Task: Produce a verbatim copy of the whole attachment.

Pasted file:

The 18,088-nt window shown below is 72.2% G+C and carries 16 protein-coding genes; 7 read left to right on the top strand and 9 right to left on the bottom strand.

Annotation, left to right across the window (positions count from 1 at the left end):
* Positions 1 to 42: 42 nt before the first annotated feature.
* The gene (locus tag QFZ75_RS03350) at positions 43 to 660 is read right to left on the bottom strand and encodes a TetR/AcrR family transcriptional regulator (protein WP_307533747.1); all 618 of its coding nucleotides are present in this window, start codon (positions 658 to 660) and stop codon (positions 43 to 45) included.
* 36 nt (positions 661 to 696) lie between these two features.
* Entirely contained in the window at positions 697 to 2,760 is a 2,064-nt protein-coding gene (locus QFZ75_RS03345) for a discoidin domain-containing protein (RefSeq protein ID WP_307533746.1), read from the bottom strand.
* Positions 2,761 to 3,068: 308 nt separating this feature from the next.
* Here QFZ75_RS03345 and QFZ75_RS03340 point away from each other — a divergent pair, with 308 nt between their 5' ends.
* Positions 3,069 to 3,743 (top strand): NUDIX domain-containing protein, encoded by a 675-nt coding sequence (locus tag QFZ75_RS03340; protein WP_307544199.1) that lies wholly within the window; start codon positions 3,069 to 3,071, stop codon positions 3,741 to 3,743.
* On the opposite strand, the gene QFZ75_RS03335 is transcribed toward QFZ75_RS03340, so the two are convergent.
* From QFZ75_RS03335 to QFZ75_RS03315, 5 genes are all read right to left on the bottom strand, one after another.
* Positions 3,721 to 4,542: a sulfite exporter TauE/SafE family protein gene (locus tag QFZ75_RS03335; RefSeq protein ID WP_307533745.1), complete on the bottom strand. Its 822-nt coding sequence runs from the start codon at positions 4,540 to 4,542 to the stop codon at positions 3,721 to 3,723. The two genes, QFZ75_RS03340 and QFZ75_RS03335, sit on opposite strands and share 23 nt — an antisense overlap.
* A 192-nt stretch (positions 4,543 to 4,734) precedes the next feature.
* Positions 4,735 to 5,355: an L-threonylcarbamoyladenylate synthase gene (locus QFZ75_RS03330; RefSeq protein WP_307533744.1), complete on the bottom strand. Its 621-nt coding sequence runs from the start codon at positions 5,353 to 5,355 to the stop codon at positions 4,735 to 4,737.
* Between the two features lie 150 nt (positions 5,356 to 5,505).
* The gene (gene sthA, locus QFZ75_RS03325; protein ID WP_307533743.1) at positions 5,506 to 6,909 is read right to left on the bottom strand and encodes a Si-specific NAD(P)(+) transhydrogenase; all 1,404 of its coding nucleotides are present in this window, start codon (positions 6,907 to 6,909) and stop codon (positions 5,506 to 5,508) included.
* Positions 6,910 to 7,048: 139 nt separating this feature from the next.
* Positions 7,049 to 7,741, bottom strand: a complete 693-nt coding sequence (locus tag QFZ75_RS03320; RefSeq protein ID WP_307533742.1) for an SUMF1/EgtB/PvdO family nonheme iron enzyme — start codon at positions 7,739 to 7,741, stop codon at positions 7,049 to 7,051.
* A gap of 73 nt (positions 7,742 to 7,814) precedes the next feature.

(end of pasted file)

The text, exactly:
The 18,088-nt window shown below is 72.2% G+C and carries 16 protein-coding genes; 7 read left to right on the top strand and 9 right to left on the bottom strand.

Annotation, left to right across the window (positions count from 1 at the left end):
* Positions 1 to 42: 42 nt before the first annotated feature.
* The gene (locus tag QFZ75_RS03350) at positions 43 to 660 is read right to left on the bottom strand and encodes a TetR/AcrR family transcriptional regulator (protein WP_307533747.1); all 618 of its coding nucleotides are present in this window, start codon (positions 658 to 660) and stop codon (positions 43 to 45) included.
* 36 nt (positions 661 to 696) lie between these two features.
* Entirely contained in the window at positions 697 to 2,760 is a 2,064-nt protein-coding gene (locus QFZ75_RS03345) for a discoidin domain-containing protein (RefSeq protein ID WP_307533746.1), read from the bottom strand.
* Positions 2,761 to 3,068: 308 nt separating this feature from the next.
* Here QFZ75_RS03345 and QFZ75_RS03340 point away from each other — a divergent pair, with 308 nt between their 5' ends.
* Positions 3,069 to 3,743 (top strand): NUDIX domain-containing protein, encoded by a 675-nt coding sequence (locus tag QFZ75_RS03340; protein WP_307544199.1) that lies wholly within the window; start codon positions 3,069 to 3,071, stop codon positions 3,741 to 3,743.
* On the opposite strand, the gene QFZ75_RS03335 is transcribed toward QFZ75_RS03340, so the two are convergent.
* From QFZ75_RS03335 to QFZ75_RS03315, 5 genes are all read right to left on the bottom strand, one after another.
* Positions 3,721 to 4,542: a sulfite exporter TauE/SafE family protein gene (locus tag QFZ75_RS03335; RefSeq protein ID WP_307533745.1), complete on the bottom strand. Its 822-nt coding sequence runs from the start codon at positions 4,540 to 4,542 to the stop codon at positions 3,721 to 3,723. The two genes, QFZ75_RS03340 and QFZ75_RS03335, sit on opposite strands and share 23 nt — an antisense overlap.
* A 192-nt stretch (positions 4,543 to 4,734) precedes the next feature.
* Positions 4,735 to 5,355: an L-threonylcarbamoyladenylate synthase gene (locus QFZ75_RS03330; RefSeq protein WP_307533744.1), complete on the bottom strand. Its 621-nt coding sequence runs from the start codon at positions 5,353 to 5,355 to the stop codon at positions 4,735 to 4,737.
* Between the two features lie 150 nt (positions 5,356 to 5,505).
* The gene (gene sthA, locus QFZ75_RS03325; protein ID WP_307533743.1) at positions 5,506 to 6,909 is read right to left on the bottom strand and encodes a Si-specific NAD(P)(+) transhydrogenase; all 1,404 of its coding nucleotides are present in this window, start codon (positions 6,907 to 6,909) and stop codon (positions 5,506 to 5,508) included.
* Positions 6,910 to 7,048: 139 nt separating this feature from the next.
* Positions 7,049 to 7,741, bottom strand: a complete 693-nt coding sequence (locus tag QFZ75_RS03320; RefSeq protein ID WP_307533742.1) for an SUMF1/EgtB/PvdO family nonheme iron enzyme — start codon at positions 7,739 to 7,741, stop codon at positions 7,049 to 7,051.
* A gap of 73 nt (positions 7,742 to 7,814) precedes the next feature.